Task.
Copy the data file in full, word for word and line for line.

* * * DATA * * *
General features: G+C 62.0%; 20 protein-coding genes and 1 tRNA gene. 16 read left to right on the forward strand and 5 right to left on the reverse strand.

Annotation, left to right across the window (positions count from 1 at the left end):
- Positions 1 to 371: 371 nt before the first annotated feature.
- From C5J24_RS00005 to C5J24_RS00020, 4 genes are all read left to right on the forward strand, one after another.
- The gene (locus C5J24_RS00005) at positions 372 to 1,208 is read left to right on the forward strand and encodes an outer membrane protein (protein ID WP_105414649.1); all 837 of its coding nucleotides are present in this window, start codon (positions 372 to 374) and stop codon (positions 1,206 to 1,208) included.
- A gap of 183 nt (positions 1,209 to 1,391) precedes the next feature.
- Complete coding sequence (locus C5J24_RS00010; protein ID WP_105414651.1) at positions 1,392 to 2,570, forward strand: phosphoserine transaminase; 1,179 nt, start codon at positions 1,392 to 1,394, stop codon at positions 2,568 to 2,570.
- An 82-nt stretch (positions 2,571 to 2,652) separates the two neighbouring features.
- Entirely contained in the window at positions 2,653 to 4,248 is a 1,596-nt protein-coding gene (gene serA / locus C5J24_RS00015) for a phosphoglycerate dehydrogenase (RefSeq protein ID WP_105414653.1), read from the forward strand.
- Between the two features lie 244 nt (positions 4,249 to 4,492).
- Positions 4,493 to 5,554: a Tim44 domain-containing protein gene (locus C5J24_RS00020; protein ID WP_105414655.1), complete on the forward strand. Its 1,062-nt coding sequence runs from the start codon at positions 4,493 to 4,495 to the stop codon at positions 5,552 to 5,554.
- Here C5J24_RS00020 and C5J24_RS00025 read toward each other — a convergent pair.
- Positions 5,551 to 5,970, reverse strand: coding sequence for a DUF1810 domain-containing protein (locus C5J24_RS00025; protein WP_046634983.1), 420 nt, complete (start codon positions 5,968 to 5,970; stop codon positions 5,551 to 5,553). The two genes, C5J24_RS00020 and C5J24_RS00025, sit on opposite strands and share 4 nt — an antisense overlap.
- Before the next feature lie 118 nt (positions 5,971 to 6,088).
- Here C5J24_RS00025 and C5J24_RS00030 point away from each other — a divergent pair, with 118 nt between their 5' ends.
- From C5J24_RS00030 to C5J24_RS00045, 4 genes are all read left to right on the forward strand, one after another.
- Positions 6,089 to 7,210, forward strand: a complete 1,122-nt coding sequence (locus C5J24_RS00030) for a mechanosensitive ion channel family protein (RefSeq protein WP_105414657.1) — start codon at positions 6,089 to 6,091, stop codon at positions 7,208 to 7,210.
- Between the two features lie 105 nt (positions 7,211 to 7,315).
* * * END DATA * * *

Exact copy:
General features: G+C 62.0%; 20 protein-coding genes and 1 tRNA gene. 16 read left to right on the forward strand and 5 right to left on the reverse strand.

Annotation, left to right across the window (positions count from 1 at the left end):
- Positions 1 to 371: 371 nt before the first annotated feature.
- From C5J24_RS00005 to C5J24_RS00020, 4 genes are all read left to right on the forward strand, one after another.
- The gene (locus C5J24_RS00005) at positions 372 to 1,208 is read left to right on the forward strand and encodes an outer membrane protein (protein ID WP_105414649.1); all 837 of its coding nucleotides are present in this window, start codon (positions 372 to 374) and stop codon (positions 1,206 to 1,208) included.
- A gap of 183 nt (positions 1,209 to 1,391) precedes the next feature.
- Complete coding sequence (locus C5J24_RS00010; protein ID WP_105414651.1) at positions 1,392 to 2,570, forward strand: phosphoserine transaminase; 1,179 nt, start codon at positions 1,392 to 1,394, stop codon at positions 2,568 to 2,570.
- An 82-nt stretch (positions 2,571 to 2,652) separates the two neighbouring features.
- Entirely contained in the window at positions 2,653 to 4,248 is a 1,596-nt protein-coding gene (gene serA / locus C5J24_RS00015) for a phosphoglycerate dehydrogenase (RefSeq protein ID WP_105414653.1), read from the forward strand.
- Between the two features lie 244 nt (positions 4,249 to 4,492).
- Positions 4,493 to 5,554: a Tim44 domain-containing protein gene (locus C5J24_RS00020; protein ID WP_105414655.1), complete on the forward strand. Its 1,062-nt coding sequence runs from the start codon at positions 4,493 to 4,495 to the stop codon at positions 5,552 to 5,554.
- Here C5J24_RS00020 and C5J24_RS00025 read toward each other — a convergent pair.
- Positions 5,551 to 5,970, reverse strand: coding sequence for a DUF1810 domain-containing protein (locus C5J24_RS00025; protein WP_046634983.1), 420 nt, complete (start codon positions 5,968 to 5,970; stop codon positions 5,551 to 5,553). The two genes, C5J24_RS00020 and C5J24_RS00025, sit on opposite strands and share 4 nt — an antisense overlap.
- Before the next feature lie 118 nt (positions 5,971 to 6,088).
- Here C5J24_RS00025 and C5J24_RS00030 point away from each other — a divergent pair, with 118 nt between their 5' ends.
- From C5J24_RS00030 to C5J24_RS00045, 4 genes are all read left to right on the forward strand, one after another.
- Positions 6,089 to 7,210, forward strand: a complete 1,122-nt coding sequence (locus C5J24_RS00030) for a mechanosensitive ion channel family protein (RefSeq protein WP_105414657.1) — start codon at positions 6,089 to 6,091, stop codon at positions 7,208 to 7,210.
- Between the two features lie 105 nt (positions 7,211 to 7,315).